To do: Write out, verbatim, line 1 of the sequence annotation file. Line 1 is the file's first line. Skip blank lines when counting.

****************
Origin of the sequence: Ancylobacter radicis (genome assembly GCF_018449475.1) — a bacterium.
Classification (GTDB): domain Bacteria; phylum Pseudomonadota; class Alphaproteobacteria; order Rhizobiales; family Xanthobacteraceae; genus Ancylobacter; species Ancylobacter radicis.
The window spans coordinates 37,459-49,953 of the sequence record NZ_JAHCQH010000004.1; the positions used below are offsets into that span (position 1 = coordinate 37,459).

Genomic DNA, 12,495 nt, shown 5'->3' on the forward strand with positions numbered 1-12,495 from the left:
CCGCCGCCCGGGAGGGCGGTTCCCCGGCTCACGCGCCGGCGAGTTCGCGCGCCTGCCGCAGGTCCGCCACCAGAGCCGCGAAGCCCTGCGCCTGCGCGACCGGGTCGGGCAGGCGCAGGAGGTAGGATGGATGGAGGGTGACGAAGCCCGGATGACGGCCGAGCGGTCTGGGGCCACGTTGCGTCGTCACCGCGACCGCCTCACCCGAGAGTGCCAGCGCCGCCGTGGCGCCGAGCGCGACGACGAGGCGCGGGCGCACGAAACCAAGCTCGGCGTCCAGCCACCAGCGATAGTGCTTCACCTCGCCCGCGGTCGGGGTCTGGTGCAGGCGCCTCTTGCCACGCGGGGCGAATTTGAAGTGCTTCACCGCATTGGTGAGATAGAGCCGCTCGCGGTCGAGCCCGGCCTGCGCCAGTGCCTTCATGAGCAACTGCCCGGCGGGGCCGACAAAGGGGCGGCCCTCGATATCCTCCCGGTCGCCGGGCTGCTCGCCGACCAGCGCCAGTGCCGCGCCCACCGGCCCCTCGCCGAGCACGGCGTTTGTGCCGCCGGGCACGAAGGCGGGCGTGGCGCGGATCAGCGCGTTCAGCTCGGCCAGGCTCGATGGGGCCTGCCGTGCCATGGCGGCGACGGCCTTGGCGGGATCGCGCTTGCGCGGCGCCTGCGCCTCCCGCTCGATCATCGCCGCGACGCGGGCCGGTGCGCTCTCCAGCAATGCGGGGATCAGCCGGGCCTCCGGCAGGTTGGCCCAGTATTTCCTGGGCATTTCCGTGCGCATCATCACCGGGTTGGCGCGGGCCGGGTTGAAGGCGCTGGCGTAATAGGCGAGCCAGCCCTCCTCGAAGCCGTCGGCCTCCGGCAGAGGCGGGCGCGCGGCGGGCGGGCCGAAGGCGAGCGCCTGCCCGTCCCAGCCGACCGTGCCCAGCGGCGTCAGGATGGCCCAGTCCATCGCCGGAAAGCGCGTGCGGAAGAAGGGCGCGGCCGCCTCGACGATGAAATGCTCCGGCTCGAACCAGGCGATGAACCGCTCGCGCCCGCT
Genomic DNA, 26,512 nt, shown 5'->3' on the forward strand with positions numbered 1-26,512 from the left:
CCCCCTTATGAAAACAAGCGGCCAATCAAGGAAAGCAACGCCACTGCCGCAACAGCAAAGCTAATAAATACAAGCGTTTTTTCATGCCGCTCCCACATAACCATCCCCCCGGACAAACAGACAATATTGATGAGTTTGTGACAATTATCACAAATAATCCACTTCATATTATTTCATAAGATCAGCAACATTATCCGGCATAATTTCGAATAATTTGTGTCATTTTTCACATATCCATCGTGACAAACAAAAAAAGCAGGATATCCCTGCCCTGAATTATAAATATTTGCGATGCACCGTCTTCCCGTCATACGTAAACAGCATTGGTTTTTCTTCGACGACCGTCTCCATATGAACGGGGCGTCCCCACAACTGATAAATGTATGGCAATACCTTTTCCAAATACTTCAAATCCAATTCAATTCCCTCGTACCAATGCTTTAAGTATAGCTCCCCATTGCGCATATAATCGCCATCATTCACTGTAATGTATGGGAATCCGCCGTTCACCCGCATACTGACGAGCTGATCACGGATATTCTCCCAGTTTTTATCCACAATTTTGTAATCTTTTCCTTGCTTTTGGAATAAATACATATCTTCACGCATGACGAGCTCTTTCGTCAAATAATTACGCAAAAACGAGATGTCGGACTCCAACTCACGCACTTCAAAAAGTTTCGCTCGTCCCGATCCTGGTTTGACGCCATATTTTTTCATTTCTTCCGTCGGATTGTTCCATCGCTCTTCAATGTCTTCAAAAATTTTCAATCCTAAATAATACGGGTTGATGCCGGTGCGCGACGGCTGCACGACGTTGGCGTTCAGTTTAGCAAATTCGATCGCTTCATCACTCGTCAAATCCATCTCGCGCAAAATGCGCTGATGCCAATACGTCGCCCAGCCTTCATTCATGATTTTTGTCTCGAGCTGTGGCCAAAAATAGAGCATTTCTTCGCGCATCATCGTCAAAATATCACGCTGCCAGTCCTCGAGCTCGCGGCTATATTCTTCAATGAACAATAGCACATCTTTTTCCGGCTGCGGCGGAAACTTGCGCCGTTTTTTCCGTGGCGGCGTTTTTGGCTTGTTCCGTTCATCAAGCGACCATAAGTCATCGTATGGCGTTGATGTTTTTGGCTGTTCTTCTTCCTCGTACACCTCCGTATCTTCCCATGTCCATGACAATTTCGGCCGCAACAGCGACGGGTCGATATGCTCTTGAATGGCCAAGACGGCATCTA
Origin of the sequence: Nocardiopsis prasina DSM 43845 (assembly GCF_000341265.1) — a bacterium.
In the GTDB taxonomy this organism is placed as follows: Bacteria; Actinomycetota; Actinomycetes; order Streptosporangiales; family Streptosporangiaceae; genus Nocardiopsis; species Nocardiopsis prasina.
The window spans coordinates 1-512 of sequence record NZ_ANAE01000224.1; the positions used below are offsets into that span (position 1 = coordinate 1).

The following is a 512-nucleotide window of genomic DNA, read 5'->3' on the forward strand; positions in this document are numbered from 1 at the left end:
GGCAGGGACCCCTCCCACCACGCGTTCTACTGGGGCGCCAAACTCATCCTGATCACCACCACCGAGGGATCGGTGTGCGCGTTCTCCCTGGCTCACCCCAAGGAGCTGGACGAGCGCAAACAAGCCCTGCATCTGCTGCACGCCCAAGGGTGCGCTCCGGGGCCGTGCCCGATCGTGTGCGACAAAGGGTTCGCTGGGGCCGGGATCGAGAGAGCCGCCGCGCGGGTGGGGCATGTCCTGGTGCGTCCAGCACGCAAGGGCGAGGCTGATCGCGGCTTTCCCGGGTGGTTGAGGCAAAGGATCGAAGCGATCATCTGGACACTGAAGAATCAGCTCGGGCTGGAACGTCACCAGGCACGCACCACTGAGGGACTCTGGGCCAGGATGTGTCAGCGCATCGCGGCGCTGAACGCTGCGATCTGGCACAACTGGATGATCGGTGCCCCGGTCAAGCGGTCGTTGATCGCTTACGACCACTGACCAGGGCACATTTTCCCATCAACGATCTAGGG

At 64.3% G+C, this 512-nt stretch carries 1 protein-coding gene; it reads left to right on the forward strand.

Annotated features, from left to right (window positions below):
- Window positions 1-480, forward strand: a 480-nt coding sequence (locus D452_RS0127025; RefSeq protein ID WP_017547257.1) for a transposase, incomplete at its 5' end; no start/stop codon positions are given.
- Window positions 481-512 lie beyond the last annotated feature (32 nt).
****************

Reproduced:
Origin of the sequence: Ancylobacter radicis (genome assembly GCF_018449475.1) — a bacterium.